The interface demonstrates incredibly low latencies, with the smallest buffer being 48 samples on Windows and 14 samples on Mac OS X 14; This may vary when multiple channels are engaged, but it gives a great indication of the fantastic quality of the hardware. This kind of minimal latency is most likely accredited to the RME Hammerfall core within the RME Fireface UC, and not only for the fact for German engineering.

The rear of this premium device boasts some nice features, with an on/off switch, options for bus-power (USB 2.0) or a powering plug, MIDI I/O, ADAT I/O, SPDIF I/O, Word Clock I/O.

If you’re interesting in learning more about this interface, take a look at the demonstration video below:

 

8 line outputs

Zoom UAC-8 (Around $600) – Editor’s Recommendation

The Zoom UAC-8 is in the same series as the UAC-2 which we’ve talked about, the only major difference being the amount of inputs/outputs available, with the UAC-8 having 8 Line Inputs/Outputs. The devices are very similar in physical appearance, with the UAC-8 having the same metal chassis, which is rack-mountable.

The device uses USB 3.0 SuperSpeed transfer protocol, which is 10x faster than USB 2.0 and 6x faster than Firewire 800. This connectivity helps ensure that the device provides low latency. The device can provide a frequency range of 96kHz / and sample rate of 32 samples.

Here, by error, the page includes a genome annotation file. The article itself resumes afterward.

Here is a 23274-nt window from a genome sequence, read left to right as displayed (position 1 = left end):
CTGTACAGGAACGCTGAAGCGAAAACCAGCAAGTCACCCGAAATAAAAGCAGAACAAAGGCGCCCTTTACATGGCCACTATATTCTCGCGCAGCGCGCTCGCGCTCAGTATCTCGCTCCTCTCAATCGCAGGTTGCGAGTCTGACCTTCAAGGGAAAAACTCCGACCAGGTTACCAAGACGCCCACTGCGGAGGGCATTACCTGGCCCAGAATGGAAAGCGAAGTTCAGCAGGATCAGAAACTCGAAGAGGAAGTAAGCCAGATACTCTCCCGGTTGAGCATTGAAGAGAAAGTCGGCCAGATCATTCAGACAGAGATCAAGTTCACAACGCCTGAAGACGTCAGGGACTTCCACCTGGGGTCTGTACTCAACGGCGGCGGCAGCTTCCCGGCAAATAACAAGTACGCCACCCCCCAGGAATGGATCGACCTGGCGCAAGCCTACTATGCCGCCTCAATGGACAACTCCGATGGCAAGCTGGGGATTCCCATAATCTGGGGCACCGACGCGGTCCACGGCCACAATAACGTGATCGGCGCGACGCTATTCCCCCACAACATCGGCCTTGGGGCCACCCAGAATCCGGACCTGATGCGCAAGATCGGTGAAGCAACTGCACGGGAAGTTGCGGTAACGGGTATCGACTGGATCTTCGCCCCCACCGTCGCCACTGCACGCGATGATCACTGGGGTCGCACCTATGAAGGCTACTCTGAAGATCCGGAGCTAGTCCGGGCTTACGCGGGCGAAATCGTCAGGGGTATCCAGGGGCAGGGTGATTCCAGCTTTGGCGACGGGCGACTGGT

For the price, this is a fantastic option! Especially considering other devices  (with less inputs/outputs) such as the RME Fireface UC are more expensive.

If you’re interesting in learning more about this interface, take a look at the demonstration video below:

 

MOTU UltraLite-mk4 (Around $650)

The MOTU UltraLite-mk4 is perfect for anyone wanting a high quality, half-rack audio interface with 8 line outputs

Being able to achieve sample rates of 24 bits and 192kHz, you know that it can deliver that high quality live sound you’re after. With 48v Phantom power, which is able to be isolated to an individual input, it’s especially good for live performances which include active and passive microphones.

The device boasts MIDI I/O and ADAT connectivity, alongside 10 line outputs in total (8 analog, 2 main) and is powered by a 15v DC power supply.

All in all, a very solid, compact audio interface for live performances and studio recording.

Bonus – The device settings (volumes, effects) can be altered remotely using the MOTU Discovery software by multiple users on mobile devices (tablets/phones) as long as they have access to a browser, and therefore this can be handy if multiple sound engineers are making changes based on their position within the venue.